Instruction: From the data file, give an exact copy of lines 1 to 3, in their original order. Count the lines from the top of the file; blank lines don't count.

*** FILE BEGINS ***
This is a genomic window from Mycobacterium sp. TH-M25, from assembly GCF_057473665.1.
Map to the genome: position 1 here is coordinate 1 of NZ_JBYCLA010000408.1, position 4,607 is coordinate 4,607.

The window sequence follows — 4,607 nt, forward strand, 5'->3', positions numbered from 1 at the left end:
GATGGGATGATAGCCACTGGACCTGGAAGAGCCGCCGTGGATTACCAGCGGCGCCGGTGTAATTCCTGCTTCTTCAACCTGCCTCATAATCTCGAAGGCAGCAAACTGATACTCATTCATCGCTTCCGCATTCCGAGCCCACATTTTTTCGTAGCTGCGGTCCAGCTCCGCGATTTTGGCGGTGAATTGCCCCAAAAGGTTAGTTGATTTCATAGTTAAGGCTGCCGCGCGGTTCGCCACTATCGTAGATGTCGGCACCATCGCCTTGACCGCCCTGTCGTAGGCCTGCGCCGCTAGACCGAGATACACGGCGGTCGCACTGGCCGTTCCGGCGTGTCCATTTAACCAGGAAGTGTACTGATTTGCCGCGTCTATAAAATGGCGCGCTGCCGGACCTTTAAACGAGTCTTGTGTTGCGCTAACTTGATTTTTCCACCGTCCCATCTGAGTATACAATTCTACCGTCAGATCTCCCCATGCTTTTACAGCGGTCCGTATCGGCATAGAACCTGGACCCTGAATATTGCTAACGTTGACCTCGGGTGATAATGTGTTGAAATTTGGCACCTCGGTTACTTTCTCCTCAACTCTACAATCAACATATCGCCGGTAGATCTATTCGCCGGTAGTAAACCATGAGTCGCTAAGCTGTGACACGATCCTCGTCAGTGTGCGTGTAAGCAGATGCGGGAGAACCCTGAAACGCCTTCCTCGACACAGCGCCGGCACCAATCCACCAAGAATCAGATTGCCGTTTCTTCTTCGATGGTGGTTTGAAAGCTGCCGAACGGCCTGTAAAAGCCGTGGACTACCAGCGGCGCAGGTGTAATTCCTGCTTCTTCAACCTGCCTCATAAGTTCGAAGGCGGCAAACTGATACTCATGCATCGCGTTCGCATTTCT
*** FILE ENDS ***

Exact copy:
This is a genomic window from Mycobacterium sp. TH-M25, from assembly GCF_057473665.1.
Map to the genome: position 1 here is coordinate 1 of NZ_JBYCLA010000408.1, position 4,607 is coordinate 4,607.

The window sequence follows — 4,607 nt, forward strand, 5'->3', positions numbered from 1 at the left end: